Iranian Linguistic Attitudes and Persian Language Planning (A Case Study in Tehran)

First Name: 
Last Name: 
Davari Ardakani
Institutional Affiliation : 
Shahid Beheshti University
Academic Bio: 
Negar Davari Ardakani holds a PhD in General Linguistics from Tehran University (2005), an MA in General Linguistics from the Tarbiyat Modares University in Tehran (1996), and a BS in Applied Chemistry from Tehran University (1989). She is currently an Assistant Lecturer at the Department of Linguistics, Shahid Beheshti University. She has taught courses on the psychology of language teaching, sociolinguistics, and discourse analysis; courses for students of Persian as a second Language; and courses on English at the Medical Science University of Ghazvin, and at several other language institutions in the same city. In 2004 she taught Persian at the Persian Art Centre in Canberra, Australia. Dr. Davari Ardakani has published numerous translations and her own scholarly studies on language planning and linguistic attitudes, as well as the following books: Davari Ardakani, Negar. *Saregerayeeye zabani(Linguistic Purism)*. Tehran: Hermes, 2008. Davari Ardakani, Negar and Ahmadipur, Tahereh. *Sad sal barnamehriziye zabane Farsi (A Century of Planning for Persian)*. Tehran: Elmi, 2008. Davari Ardakani, Negar and Zarnikhi, Abolfazl (transl.) *Rahnemudhayee baraye siyasatgozari estelahshenasi (A Guide for Terminology Policy : A UNESCO Document)*. Markaze Asnad va Madareke Elmi Iran (Irandoc), 2007.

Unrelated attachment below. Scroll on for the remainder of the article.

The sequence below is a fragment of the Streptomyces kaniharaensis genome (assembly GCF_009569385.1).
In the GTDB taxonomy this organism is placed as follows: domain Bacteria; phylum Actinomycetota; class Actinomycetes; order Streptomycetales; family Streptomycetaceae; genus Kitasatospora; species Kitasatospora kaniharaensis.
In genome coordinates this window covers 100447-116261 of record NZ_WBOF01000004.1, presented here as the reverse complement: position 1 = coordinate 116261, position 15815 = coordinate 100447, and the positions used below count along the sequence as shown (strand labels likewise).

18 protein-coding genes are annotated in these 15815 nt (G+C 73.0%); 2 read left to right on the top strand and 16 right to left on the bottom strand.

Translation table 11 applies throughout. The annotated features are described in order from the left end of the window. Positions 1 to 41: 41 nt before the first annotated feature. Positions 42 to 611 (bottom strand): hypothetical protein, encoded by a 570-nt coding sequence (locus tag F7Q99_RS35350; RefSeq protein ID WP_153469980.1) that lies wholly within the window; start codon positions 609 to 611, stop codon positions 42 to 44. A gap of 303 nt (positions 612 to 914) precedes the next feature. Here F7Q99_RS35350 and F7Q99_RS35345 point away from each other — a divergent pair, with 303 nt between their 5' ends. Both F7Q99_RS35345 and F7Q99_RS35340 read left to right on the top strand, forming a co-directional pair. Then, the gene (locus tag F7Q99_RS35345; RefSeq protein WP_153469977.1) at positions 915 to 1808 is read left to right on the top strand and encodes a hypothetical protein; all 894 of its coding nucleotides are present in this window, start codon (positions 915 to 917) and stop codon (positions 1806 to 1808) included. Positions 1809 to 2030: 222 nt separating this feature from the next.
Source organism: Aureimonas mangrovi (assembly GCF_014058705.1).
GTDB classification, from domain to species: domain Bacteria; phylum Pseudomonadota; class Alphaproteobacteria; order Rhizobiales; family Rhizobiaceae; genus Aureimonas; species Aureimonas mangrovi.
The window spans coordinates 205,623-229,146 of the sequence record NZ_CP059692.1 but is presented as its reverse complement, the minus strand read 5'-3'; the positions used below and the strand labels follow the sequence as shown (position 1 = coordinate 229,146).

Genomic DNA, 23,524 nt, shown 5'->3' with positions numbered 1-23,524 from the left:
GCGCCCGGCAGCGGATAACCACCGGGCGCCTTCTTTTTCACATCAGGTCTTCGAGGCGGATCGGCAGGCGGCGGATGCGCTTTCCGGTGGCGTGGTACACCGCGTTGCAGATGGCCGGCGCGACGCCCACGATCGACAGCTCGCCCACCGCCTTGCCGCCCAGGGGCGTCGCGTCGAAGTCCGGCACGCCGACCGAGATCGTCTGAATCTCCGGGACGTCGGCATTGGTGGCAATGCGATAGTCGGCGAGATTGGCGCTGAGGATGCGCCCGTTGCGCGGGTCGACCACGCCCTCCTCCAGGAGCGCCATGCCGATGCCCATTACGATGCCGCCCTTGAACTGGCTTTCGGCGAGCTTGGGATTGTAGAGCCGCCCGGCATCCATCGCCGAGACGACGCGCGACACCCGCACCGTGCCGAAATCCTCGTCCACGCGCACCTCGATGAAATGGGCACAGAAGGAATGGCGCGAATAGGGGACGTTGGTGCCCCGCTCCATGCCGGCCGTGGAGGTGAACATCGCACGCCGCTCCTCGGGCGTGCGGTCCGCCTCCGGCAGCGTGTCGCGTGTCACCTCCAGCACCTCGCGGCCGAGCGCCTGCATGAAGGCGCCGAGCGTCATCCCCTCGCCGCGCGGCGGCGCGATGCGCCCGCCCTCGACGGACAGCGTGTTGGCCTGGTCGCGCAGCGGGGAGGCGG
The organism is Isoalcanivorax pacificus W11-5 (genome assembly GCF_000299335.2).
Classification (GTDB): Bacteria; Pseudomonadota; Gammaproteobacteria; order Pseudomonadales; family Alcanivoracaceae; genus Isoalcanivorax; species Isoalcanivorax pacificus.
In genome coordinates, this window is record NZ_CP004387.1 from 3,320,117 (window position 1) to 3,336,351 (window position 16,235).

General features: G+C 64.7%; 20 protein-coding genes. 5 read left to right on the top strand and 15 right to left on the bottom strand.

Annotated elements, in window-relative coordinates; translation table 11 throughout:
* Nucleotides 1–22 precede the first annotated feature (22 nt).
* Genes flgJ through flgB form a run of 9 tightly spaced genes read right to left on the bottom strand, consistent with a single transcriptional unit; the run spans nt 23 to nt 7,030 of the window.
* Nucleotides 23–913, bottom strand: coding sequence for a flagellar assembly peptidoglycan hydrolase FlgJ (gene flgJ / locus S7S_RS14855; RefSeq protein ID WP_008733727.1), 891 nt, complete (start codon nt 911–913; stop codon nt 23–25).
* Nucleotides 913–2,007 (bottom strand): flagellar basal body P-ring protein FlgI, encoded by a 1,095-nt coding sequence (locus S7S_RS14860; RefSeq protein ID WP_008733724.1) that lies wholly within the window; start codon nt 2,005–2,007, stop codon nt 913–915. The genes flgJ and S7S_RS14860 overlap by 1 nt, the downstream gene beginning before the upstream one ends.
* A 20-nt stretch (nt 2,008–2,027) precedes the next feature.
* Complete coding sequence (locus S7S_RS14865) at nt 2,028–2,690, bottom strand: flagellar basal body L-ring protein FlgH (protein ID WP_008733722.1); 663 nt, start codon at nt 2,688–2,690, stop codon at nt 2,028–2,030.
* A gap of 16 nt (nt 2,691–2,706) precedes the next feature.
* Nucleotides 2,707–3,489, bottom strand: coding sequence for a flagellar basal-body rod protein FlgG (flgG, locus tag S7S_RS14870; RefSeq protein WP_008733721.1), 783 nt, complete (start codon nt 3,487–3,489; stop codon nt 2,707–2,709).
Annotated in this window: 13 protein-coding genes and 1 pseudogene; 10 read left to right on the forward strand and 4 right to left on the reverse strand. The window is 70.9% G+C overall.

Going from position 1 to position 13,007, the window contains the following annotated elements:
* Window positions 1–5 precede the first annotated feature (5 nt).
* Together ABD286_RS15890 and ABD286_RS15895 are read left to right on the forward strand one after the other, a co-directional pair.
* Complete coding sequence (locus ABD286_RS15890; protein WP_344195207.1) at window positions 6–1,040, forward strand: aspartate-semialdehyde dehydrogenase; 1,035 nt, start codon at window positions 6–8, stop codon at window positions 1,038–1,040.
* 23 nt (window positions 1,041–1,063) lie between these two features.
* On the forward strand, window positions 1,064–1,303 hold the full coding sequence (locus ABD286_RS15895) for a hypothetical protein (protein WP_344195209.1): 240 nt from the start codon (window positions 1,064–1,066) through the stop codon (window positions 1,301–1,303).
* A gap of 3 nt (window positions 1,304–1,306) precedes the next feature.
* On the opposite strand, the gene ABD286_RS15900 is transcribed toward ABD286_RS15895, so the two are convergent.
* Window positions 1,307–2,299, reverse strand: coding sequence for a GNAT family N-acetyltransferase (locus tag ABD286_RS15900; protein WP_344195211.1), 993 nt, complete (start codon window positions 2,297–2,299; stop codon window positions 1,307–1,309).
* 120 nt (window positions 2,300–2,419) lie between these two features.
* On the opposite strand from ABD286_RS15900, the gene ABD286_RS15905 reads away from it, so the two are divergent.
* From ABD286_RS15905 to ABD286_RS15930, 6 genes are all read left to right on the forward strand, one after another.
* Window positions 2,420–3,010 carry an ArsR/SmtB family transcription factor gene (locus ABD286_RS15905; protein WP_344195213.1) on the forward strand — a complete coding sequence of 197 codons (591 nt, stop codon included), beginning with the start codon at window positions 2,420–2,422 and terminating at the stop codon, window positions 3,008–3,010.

Language attitude is a term primarily used in sociopsychology. However, it is also used in sociolinguistics, and especially in the discipline of language planning. Linguistic attitudes are considered to contain three cognitive, affective and behavioural components, i.e. knowledge about language, affections towards language, and behaviour towards language. This study is primarily aimed at assessing linguistic attitudes of Tehrani Persian speakers. The three components of attitude are assessed according to different relevant linguistic aspects ( i.e. corpus, status, and language-in-education) in both spoken and written codes. In order to achieve this goal a questionnaire has been devised. Different corpus issues (e.g. phonetic and spelling, lexical, morphological, syntactic and discoursal language planning processes such as codification, standardization, renovation, etc.), status issues (language as an instrument and language as an affectional entity), and acquisition challenges are some of the main items touched in the questionnaire. The study aims at answering the following questions: What is/are the most important constructional component(s) of Tehrani Persian speakers linguistic attitudes? Which of the mentioned linguistic issues has the least effect on the construction of Tehrani Persian speakers’ attitudes? How do the answers to the two mentioned questions contribute to the formation of covert and overt policy? Linguistic attitudes of four groups of Tehrani Persian speakers (high school students, university students, university lecturers and Persian Academy members) are assessed to answer the last question. The linguistic attitudes of the first three groups are  considered as covert linguistic policy, in contrast to the linguistic attitudes of the last group (i.e. Persian academy members) as indicators of overt policy. The theoretical foundations and methodology of the study greatly depend on Perry (1985), Ager(2001), Oakes(2000) and Schiffman(2006), and are integratively implemented in the analysis of linguistic attitudes of Tehrani Persian speakers.

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